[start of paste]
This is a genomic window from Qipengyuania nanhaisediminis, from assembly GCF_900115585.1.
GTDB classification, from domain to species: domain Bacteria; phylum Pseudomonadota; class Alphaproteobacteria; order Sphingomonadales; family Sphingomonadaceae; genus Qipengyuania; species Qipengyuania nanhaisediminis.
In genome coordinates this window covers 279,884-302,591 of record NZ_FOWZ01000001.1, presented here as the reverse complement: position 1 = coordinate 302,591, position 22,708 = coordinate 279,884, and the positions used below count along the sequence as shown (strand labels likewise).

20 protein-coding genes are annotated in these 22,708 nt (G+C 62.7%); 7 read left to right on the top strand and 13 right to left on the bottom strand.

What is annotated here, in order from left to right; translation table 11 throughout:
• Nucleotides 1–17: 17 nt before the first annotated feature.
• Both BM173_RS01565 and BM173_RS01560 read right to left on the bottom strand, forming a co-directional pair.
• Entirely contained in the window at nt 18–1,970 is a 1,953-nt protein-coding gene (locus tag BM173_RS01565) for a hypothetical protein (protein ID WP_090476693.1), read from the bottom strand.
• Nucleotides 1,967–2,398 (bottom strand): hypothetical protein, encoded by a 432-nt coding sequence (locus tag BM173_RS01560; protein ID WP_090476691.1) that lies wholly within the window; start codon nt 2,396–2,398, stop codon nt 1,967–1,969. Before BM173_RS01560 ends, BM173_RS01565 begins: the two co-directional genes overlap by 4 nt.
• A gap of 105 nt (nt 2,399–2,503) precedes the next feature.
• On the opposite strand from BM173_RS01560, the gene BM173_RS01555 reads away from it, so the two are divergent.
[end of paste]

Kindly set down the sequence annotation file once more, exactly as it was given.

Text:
This is a genomic window from Qipengyuania nanhaisediminis, from assembly GCF_900115585.1.
GTDB classification, from domain to species: domain Bacteria; phylum Pseudomonadota; class Alphaproteobacteria; order Sphingomonadales; family Sphingomonadaceae; genus Qipengyuania; species Qipengyuania nanhaisediminis.
In genome coordinates this window covers 279,884-302,591 of record NZ_FOWZ01000001.1, presented here as the reverse complement: position 1 = coordinate 302,591, position 22,708 = coordinate 279,884, and the positions used below count along the sequence as shown (strand labels likewise).

20 protein-coding genes are annotated in these 22,708 nt (G+C 62.7%); 7 read left to right on the top strand and 13 right to left on the bottom strand.

What is annotated here, in order from left to right; translation table 11 throughout:
• Nucleotides 1–17: 17 nt before the first annotated feature.
• Both BM173_RS01565 and BM173_RS01560 read right to left on the bottom strand, forming a co-directional pair.
• Entirely contained in the window at nt 18–1,970 is a 1,953-nt protein-coding gene (locus tag BM173_RS01565) for a hypothetical protein (protein ID WP_090476693.1), read from the bottom strand.
• Nucleotides 1,967–2,398 (bottom strand): hypothetical protein, encoded by a 432-nt coding sequence (locus tag BM173_RS01560; protein ID WP_090476691.1) that lies wholly within the window; start codon nt 2,396–2,398, stop codon nt 1,967–1,969. Before BM173_RS01560 ends, BM173_RS01565 begins: the two co-directional genes overlap by 4 nt.
• A gap of 105 nt (nt 2,399–2,503) precedes the next feature.
• On the opposite strand from BM173_RS01560, the gene BM173_RS01555 reads away from it, so the two are divergent.